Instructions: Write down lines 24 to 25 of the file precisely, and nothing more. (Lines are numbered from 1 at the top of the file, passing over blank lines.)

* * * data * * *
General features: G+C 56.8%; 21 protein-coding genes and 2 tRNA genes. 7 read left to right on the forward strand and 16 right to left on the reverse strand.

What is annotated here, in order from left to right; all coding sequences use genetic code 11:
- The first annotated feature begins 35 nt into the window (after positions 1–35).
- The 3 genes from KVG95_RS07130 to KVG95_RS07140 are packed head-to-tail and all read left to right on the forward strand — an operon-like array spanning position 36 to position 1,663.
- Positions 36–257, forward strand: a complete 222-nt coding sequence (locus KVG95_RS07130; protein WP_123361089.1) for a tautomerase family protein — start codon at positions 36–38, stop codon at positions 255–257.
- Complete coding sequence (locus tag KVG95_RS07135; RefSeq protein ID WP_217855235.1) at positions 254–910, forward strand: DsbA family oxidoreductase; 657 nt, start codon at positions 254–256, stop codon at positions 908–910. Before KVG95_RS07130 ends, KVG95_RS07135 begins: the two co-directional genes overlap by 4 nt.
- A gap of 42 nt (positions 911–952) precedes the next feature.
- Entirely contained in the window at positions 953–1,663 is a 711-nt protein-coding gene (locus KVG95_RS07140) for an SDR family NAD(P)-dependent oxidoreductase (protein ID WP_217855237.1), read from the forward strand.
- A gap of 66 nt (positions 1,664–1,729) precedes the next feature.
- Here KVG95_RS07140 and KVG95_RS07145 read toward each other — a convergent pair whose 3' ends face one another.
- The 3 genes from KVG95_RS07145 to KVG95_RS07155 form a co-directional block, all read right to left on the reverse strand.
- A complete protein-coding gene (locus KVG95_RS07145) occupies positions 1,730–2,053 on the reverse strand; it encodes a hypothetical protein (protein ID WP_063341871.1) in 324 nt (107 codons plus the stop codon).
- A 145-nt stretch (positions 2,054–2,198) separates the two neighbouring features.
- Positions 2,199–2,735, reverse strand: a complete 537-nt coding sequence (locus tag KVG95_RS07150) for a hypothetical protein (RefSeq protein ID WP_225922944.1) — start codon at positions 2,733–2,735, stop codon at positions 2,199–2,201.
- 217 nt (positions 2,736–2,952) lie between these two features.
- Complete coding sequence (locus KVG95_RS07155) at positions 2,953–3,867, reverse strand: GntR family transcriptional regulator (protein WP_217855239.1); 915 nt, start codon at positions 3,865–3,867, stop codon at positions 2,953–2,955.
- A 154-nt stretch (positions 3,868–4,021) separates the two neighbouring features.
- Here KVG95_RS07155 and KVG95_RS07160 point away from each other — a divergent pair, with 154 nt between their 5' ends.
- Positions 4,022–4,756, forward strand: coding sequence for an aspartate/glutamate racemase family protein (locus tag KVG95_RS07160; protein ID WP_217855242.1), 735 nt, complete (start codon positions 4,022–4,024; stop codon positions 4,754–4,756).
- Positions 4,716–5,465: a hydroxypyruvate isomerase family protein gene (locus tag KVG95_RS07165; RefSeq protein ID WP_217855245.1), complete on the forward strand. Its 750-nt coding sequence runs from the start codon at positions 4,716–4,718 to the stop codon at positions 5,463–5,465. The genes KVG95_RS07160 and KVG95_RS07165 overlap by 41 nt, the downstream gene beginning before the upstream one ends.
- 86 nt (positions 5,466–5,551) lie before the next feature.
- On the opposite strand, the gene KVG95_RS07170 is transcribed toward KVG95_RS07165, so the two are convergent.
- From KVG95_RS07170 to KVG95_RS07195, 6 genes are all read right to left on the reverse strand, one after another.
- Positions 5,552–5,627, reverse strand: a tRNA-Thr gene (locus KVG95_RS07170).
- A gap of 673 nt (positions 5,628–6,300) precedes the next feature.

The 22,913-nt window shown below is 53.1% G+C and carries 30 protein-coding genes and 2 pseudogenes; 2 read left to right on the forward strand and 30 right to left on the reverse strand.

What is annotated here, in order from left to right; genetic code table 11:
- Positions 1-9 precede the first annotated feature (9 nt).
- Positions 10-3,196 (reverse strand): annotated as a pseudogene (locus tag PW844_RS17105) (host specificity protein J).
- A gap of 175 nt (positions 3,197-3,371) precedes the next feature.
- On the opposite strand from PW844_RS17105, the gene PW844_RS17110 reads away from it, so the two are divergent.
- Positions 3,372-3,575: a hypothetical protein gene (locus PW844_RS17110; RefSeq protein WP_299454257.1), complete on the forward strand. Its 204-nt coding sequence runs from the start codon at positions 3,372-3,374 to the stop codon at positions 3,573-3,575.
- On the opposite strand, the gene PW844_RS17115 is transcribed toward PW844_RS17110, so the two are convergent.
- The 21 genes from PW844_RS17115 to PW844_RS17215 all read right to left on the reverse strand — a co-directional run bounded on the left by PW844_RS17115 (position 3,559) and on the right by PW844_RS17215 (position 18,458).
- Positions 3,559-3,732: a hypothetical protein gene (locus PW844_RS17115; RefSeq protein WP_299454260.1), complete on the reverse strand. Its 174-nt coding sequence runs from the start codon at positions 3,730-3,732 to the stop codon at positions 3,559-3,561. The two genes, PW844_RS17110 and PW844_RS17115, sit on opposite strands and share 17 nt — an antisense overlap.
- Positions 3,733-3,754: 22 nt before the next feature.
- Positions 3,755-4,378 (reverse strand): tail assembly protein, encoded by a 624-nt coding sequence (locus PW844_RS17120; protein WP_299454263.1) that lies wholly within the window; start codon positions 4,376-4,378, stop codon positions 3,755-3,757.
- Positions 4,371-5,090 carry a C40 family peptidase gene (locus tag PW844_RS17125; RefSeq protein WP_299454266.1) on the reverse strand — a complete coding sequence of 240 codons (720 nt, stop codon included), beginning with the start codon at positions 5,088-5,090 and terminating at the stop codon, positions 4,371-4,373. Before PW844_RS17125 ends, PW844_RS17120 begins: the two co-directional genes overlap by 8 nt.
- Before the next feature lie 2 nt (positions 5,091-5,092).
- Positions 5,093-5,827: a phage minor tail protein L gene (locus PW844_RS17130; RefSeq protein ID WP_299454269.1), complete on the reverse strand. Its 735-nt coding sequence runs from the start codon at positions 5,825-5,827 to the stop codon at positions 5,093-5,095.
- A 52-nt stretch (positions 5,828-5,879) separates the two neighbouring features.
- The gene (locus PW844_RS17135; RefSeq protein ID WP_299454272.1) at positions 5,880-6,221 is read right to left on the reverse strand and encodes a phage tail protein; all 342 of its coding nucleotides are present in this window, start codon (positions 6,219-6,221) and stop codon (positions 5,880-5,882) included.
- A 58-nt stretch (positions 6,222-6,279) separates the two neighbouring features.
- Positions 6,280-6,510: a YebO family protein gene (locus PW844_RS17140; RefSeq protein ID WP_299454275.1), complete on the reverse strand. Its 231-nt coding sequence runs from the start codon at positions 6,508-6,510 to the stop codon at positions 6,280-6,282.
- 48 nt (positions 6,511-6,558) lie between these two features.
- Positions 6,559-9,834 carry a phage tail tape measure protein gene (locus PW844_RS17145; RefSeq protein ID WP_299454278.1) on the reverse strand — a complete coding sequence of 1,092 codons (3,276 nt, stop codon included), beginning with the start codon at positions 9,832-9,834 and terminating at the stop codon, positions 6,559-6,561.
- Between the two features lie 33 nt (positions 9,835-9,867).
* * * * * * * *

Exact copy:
- Positions 5,552–5,627, reverse strand: a tRNA-Thr gene (locus KVG95_RS07170).
- A gap of 673 nt (positions 5,628–6,300) precedes the next feature.